There is so much written on planning these days that it’s hard for nearly anyone to argue against the value of planning. I’m sure you’ve heard the saying “if you fail to plan, you plan to fail”, either way you’re planning. The question I ask you is, “which one are you doing?”
Some people like to live by the “seat of their pants,” and no one would argue that a little spontaneity is great to have in life. But unless you plan something at some point, your life will simply be one reaction after another. The non-planner will end up taking no proactive action to improve her life, and will usually end up in a less than desirable place. The planners tend to be the most successful people at reaching their goals and are definitely motivated to accomplish them.
Everyone needs a vision, I believe that God has given each of us a glimpse into what could be in the future and is now in the supernatural. Do you have your vision or master plan? Do you know where you’re going and what you want? A master plan should include long term goals, short term goals, and objectives. You may want to build in some rewards to motivate you to accomplish them as well. Let’s look at each item that should appear in your master plan:
Lifetime goals: The first things you should include in your master plan are your lifetime, or dream goals. These are goals that you want to do at some point in your life and they shouldn’t be dependent on money, time, or skill. Some know this as their ‘bucket list’. If you’re afraid of heights but have the goal of someday being a professional pilot, write it down! Create a long list by finishing this sentence: “If I had unlimited money, time and skill, I would …”
Short term and Long term goals: Once you have your lifetime goals list, break them down into things that you can realistically do in the short term and in the long term. Short term goals might be anywhere from the present to the next five years. Long term goals are likely anything five or ten years and beyond. (Don’t worry yet about the exact way you’ll accomplish them; God’s Spirit inside of you will guide you, if you are tuned-in to listen). Put them in order from the things you want to do sooner to the things you want to do later.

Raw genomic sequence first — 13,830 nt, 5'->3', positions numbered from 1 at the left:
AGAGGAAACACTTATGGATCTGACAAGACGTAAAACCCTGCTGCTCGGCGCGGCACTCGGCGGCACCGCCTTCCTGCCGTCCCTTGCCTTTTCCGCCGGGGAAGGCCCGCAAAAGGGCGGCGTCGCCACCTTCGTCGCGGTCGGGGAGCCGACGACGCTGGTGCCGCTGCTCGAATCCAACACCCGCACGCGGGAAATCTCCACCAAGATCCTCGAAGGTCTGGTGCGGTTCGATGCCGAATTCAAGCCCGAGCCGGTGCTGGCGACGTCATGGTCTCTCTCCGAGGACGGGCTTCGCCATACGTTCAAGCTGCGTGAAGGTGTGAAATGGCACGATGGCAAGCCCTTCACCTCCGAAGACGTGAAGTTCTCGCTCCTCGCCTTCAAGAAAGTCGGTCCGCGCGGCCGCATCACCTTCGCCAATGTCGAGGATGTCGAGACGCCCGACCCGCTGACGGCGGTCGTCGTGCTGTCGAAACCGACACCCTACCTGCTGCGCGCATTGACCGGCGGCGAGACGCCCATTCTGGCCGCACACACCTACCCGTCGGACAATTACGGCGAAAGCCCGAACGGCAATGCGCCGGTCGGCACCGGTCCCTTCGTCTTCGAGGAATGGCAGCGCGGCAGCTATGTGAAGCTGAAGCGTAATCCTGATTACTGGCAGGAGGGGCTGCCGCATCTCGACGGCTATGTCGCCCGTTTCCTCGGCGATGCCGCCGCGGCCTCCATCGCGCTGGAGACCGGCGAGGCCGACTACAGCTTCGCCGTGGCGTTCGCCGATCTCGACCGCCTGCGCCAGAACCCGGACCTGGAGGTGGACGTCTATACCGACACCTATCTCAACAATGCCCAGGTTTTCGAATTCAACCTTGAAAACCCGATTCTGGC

Objectives: Once you have developed your goals, create smaller objectives or benchmarks for each one. Objectives are the steps or strategies that you’ll need to take to reach your goals. If you’re afraid of heights but want to be a professional pilot some day, your objectives might be to…
- Overcome your fear of heights
- Ride in an airplane
- Take flying lessons
- Get your commercial pilot’s license
- Buy an airplane.
You might look at this list and say “easier said than done!” but by breaking down all of your goals into smaller objectives; it does become easier to do. You now have some small steps to work on to get you to the next level.
This applies to both your profession and personal life. For example, if you’re an entrepreneur, you may set a long term goal to have financial freedom. Building your business might be one of the objectives to reach that goal. Within that “main” objective of building your business will be the smaller objectives that must be reached to do the building. The more you break down the steps that need to be taken, the easier it will be to reach your goal.
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